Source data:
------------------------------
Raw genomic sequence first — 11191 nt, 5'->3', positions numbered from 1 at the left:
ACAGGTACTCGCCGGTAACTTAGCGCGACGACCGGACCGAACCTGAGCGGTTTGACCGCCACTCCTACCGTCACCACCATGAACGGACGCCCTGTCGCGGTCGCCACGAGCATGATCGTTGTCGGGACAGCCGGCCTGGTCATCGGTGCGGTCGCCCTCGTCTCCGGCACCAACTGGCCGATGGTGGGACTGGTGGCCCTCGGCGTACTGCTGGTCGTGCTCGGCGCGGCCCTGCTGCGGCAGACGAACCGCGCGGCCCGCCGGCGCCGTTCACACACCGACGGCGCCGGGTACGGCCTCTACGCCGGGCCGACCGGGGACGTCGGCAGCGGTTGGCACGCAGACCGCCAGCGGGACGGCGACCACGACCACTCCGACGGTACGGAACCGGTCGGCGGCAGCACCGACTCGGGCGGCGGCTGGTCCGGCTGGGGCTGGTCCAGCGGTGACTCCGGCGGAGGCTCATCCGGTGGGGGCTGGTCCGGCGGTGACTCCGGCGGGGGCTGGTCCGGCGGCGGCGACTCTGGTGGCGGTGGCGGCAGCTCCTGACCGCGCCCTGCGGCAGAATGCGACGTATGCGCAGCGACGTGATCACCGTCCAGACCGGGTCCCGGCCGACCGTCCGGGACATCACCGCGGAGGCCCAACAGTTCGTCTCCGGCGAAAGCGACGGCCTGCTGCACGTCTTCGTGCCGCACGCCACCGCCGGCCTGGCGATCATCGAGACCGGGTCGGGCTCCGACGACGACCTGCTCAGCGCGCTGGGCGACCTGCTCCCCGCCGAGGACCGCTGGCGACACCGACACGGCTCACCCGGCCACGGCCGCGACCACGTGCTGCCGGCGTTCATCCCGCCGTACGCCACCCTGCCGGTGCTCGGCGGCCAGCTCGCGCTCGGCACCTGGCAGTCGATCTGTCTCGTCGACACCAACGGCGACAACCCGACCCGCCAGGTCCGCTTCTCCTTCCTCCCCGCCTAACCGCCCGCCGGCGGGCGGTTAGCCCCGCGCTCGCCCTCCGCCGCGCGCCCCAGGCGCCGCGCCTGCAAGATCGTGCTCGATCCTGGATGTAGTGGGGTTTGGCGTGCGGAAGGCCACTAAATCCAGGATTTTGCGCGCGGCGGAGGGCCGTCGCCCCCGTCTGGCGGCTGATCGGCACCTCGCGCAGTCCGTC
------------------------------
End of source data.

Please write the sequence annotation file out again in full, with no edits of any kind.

Raw genomic sequence first — 11191 nt, 5'->3', positions numbered from 1 at the left:
ACAGGTACTCGCCGGTAACTTAGCGCGACGACCGGACCGAACCTGAGCGGTTTGACCGCCACTCCTACCGTCACCACCATGAACGGACGCCCTGTCGCGGTCGCCACGAGCATGATCGTTGTCGGGACAGCCGGCCTGGTCATCGGTGCGGTCGCCCTCGTCTCCGGCACCAACTGGCCGATGGTGGGACTGGTGGCCCTCGGCGTACTGCTGGTCGTGCTCGGCGCGGCCCTGCTGCGGCAGACGAACCGCGCGGCCCGCCGGCGCCGTTCACACACCGACGGCGCCGGGTACGGCCTCTACGCCGGGCCGACCGGGGACGTCGGCAGCGGTTGGCACGCAGACCGCCAGCGGGACGGCGACCACGACCACTCCGACGGTACGGAACCGGTCGGCGGCAGCACCGACTCGGGCGGCGGCTGGTCCGGCTGGGGCTGGTCCAGCGGTGACTCCGGCGGAGGCTCATCCGGTGGGGGCTGGTCCGGCGGTGACTCCGGCGGGGGCTGGTCCGGCGGCGGCGACTCTGGTGGCGGTGGCGGCAGCTCCTGACCGCGCCCTGCGGCAGAATGCGACGTATGCGCAGCGACGTGATCACCGTCCAGACCGGGTCCCGGCCGACCGTCCGGGACATCACCGCGGAGGCCCAACAGTTCGTCTCCGGCGAAAGCGACGGCCTGCTGCACGTCTTCGTGCCGCACGCCACCGCCGGCCTGGCGATCATCGAGACCGGGTCGGGCTCCGACGACGACCTGCTCAGCGCGCTGGGCGACCTGCTCCCCGCCGAGGACCGCTGGCGACACCGACACGGCTCACCCGGCCACGGCCGCGACCACGTGCTGCCGGCGTTCATCCCGCCGTACGCCACCCTGCCGGTGCTCGGCGGCCAGCTCGCGCTCGGCACCTGGCAGTCGATCTGTCTCGTCGACACCAACGGCGACAACCCGACCCGCCAGGTCCGCTTCTCCTTCCTCCCCGCCTAACCGCCCGCCGGCGGGCGGTTAGCCCCGCGCTCGCCCTCCGCCGCGCGCCCCAGGCGCCGCGCCTGCAAGATCGTGCTCGATCCTGGATGTAGTGGGGTTTGGCGTGCGGAAGGCCACTAAATCCAGGATTTTGCGCGCGGCGGAGGGCCGTCGCCCCCGTCTGGCGGCTGATCGGCACCTCGCGCAGTCCGTC